Signal Transduction and Cell Cycle Control

The Lab

Royer LabExploring signaling mechanisms with a model system

Our research is aimed at understanding how cellular behavior is controlled by such external signals. In particular, we study protein kinase regulatory networks that control signal transduction and cell cycle progression. The key molecular components include a MAP kinase cascade and cyclin dependent kinases (CDKs). We investigate these issues using budding yeast, Saccharomyces cerevisiae, which provides a model system that is highly amenable to experimentation using genetics, biochemistry, and cell biology. Our studies stress three general topics: What controls the membrane localization of signaling proteins? How does phosphorylation alter protein function? How do kinases choose their substrates?

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Research Focus

Royer Lab

Mutual antagonism between signaling and the cell cycle

The yeast pheromone response pathway is a well-studied model for eukaryotic signal transduction. In this system, an extracellular signal activates intracellular signaling via a MAP kinase cascade, triggering responses such as gene expression and cell cycle arrest. Conversely, when cells enter a new division cycle, signaling in this pathway is antagonized by a cyclin-dependent kinase (CDK). Our current projects are focused on the mechanism of this antagonistic control, the basis of specific substrate recognition by cyclin-CDK complexes, and the determinants of functional distinctions among different cyclins.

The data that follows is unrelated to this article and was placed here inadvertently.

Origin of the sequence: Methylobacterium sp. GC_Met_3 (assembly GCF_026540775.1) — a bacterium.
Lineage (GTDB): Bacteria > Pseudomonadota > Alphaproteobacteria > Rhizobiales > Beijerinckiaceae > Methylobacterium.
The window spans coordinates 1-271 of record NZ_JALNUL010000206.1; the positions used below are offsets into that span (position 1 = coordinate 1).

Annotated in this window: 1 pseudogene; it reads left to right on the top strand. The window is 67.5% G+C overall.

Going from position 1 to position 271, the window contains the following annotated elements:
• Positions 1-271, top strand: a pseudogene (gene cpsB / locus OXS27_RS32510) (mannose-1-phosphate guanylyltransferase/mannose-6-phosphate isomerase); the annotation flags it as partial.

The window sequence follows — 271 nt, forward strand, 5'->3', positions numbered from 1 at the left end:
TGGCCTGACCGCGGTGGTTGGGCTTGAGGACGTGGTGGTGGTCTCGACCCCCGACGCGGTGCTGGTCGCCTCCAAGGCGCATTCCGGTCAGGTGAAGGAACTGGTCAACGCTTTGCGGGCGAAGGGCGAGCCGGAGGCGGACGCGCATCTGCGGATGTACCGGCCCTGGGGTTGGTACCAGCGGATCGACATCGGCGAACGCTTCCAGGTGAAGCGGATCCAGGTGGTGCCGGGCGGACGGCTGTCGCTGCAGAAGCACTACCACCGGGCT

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Publications

Kobertz Publications

A docking interface in the cyclin Cln2 promotes multi-site phosphorylation of substrates and timely cell-cycle entry.

Author(s): Bhaduri S, Valk E, Winters MJ, Gruessner B, Loog M, Pryciak PM .

 

All Publications

 

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Contact Us

Office:
Lazare Research Building 822
Campus Map (pdf)

Phone:
508-856-8756 (office)

Email:
Peter.Pryciak@umassmed.edu

Mailing Address:
University of Massachusetts Medical School
Attn: Dr. Peter Pryciak/BMP department
364 Plantation St LRB822
Worcester, MA 01605

Join Us

We are always interested in applications from qualified candidates at postdoctoral and research associate levels.

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Undergraduates interested in pursuing a PhD at UMass Medical School should apply directly to the Graduate School of Biomedical Sciences Program.